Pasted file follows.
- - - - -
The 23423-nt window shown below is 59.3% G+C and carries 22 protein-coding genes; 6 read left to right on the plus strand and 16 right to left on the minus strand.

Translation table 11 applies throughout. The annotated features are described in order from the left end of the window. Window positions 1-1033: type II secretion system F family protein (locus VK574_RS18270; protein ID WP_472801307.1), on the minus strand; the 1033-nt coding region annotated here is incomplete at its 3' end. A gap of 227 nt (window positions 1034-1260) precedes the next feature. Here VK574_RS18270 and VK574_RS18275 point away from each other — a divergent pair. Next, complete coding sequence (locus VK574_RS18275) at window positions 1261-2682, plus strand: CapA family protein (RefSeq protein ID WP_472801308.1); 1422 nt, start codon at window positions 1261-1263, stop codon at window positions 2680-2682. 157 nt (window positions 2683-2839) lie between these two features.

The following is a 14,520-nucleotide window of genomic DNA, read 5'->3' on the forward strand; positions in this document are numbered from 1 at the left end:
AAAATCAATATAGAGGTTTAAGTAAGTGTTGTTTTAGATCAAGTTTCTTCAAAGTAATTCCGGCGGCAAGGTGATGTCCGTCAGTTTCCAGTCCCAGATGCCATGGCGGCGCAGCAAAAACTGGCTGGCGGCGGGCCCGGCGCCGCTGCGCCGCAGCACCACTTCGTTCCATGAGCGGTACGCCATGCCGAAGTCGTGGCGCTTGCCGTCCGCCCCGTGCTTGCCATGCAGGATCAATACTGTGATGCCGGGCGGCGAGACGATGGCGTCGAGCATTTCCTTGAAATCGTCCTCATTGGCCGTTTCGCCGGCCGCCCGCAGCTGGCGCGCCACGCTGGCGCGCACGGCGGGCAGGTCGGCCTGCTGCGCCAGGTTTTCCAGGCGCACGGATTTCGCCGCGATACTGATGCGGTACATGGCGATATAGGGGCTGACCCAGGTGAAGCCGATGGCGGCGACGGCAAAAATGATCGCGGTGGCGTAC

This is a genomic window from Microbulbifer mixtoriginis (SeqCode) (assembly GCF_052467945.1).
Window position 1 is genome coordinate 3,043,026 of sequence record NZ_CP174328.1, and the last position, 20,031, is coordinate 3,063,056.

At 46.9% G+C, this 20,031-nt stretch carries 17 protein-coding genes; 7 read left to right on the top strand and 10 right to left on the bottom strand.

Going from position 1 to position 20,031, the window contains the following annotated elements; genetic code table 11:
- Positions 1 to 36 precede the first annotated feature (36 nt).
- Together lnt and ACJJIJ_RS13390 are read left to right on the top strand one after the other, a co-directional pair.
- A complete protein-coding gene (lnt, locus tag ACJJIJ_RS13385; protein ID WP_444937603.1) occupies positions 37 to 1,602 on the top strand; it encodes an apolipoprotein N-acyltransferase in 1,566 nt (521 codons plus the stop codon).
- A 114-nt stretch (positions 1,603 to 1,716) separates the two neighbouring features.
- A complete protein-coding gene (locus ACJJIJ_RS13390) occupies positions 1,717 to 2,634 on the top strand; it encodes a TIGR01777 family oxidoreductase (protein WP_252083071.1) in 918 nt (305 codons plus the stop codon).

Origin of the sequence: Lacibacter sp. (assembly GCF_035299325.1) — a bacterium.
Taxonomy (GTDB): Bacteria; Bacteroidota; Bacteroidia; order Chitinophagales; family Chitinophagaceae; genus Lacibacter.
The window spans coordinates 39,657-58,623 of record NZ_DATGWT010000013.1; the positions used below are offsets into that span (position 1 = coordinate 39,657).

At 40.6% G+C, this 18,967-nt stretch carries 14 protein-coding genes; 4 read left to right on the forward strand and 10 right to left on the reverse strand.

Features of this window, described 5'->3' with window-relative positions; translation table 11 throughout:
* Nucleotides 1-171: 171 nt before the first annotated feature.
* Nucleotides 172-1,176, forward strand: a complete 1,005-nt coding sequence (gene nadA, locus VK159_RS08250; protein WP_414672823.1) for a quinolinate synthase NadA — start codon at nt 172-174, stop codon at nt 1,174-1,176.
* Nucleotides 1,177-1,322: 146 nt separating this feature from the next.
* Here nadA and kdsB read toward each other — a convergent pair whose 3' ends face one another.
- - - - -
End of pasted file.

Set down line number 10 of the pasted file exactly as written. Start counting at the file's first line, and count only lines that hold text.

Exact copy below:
- Together lnt and ACJJIJ_RS13390 are read left to right on the top strand one after the other, a co-directional pair.